At the end of every stage the XP you picked up is tallied and used to regain the levels stolen at the start of the game. XP will also be your currency to regain the stolen abilities your character had when the game began. The process is simple, straight forward, and even allows you to undo and reorganize your abilities at the end of every stage, or if you die.
Speaking of death, beat’em ups can be notoriously brutal when it comes to difficulty and having to restart the game without anything to show for all the effort you just put in before meeting your death. While I found the “Normal” difficulty to be just about perfect for my ability, I did die 5 or 6 times throughout the game. My first death came at the hands of the Stage 3 boss. As soon as it happened the dread set in. Did I just lose all of my progress? I was relieved to see how forgiving the game was (one of the evolutions of game design featured). Instead of just getting a “Game Over” I was sent back to the “Skill Set” modification screen and I even kept all the XP earned in that level (similar to how some games like Rogue Legacy work with death). When I reentered the game I was right at the start of the boss battle ready for a rematch.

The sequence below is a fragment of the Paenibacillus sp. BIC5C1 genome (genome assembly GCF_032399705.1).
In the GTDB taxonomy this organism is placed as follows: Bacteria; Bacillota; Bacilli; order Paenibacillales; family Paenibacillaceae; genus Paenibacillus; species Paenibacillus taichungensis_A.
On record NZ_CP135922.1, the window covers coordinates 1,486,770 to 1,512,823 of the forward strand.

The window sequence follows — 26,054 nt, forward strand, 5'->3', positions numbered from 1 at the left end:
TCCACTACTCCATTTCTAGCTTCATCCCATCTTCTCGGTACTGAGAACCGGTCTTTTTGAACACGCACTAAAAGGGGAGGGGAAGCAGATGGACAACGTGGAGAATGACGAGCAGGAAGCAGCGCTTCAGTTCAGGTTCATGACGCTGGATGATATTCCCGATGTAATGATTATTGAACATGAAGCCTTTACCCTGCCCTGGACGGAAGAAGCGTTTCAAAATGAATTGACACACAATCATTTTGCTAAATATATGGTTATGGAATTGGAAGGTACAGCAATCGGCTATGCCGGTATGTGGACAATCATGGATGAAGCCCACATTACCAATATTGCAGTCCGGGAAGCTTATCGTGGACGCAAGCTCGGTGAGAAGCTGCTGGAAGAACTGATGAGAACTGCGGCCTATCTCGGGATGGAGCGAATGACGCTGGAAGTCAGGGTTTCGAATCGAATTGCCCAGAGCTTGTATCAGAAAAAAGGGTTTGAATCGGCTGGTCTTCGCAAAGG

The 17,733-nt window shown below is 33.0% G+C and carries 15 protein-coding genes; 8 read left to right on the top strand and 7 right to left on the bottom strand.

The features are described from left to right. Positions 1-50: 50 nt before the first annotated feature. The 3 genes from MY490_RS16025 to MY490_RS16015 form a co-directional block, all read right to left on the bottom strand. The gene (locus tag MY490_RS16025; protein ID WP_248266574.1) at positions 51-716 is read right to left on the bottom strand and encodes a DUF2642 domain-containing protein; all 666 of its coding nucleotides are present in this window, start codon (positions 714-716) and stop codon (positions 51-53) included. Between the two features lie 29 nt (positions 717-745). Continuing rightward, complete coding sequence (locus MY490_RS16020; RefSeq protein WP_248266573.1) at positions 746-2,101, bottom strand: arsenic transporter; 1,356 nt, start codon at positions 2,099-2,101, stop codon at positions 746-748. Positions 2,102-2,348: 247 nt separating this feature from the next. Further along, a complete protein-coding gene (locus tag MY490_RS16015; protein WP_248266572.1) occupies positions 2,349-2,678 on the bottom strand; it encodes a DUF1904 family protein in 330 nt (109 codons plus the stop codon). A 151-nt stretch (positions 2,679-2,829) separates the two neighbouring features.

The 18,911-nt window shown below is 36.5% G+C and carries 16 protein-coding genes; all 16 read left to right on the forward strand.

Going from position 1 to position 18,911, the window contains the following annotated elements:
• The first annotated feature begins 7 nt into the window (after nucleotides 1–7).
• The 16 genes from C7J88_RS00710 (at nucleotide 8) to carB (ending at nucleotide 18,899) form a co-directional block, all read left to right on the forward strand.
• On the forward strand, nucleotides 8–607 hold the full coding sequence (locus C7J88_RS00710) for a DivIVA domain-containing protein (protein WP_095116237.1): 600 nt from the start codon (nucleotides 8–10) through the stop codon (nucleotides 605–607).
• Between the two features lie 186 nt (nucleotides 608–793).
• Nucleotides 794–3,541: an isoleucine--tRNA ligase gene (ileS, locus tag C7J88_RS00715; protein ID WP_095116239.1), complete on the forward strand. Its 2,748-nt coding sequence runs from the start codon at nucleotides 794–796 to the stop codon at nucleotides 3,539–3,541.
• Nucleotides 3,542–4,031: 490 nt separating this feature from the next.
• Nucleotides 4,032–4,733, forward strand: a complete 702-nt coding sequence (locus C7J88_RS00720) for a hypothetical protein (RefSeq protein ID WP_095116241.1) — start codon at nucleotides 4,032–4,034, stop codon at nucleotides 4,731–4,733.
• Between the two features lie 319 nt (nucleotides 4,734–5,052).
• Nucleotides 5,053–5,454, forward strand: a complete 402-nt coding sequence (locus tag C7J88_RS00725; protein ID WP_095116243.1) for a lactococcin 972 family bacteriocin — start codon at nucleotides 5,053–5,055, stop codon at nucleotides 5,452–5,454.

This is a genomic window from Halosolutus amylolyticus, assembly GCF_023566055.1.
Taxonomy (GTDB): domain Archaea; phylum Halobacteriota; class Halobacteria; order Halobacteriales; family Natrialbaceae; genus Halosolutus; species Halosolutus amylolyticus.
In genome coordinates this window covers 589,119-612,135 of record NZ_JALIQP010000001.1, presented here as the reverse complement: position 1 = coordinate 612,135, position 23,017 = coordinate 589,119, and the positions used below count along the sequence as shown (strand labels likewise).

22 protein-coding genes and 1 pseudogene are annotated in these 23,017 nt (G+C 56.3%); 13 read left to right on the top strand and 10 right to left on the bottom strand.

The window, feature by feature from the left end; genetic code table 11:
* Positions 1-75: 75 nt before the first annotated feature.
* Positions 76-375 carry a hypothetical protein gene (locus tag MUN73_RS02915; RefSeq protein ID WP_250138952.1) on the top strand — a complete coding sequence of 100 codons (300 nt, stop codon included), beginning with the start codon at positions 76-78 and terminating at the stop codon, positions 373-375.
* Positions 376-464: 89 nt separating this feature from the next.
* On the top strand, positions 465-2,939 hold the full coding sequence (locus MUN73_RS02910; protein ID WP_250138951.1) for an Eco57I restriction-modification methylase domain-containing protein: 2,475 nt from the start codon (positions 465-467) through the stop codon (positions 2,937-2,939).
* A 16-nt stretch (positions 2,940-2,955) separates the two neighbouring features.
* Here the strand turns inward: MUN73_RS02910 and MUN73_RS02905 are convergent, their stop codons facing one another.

PB:BG contains many common themes from classic 2D side scrolling beat’em ups you grew up with like, “Streets of Rage,” “Double Dragon,” “Guardian Heroes,” and the Konami series of licensed games. In terms of level design you will start in the city streets, go down into the sewers, take a never ending elevator ride with an army of enemies, trek in the woods, and enter a small village containing historic temples. While familiar, the environments are beautifully produced, very detailed, and visually appealing. For example in Level 0, you fight your way through the streets of Akihabara, Japan’s “Electric Town,” where I have spent many hours in person. By recreating places like “Club Sega” and “Trader,” one of my favorite used game shops, the experience is made even more enjoyable for people that have roamed the streets of the town. It took me about 15-minutes to complete each stage making your first play through around 90-minutes long.
The level of detail matched with the 8-bit inspired graphics is a visual pleasure
Every good 2D action game needs a variety of enemies with diverse attack patterns and abilities. How about a businessman with a golf driver, a cosplaying otaku, old men in giant mech suits, cyborgs, and huge dragons? I would say that is pretty diverse. Just as fun as they are to fight, it is equally entertaining to see who the next new set of enemies will be after completing a stage.
From having traveled there 5 times, I attest that this is a pretty accurate interpretation of Japan (in a parallel world). Dancing Otakus and men in suits swinging golf clubs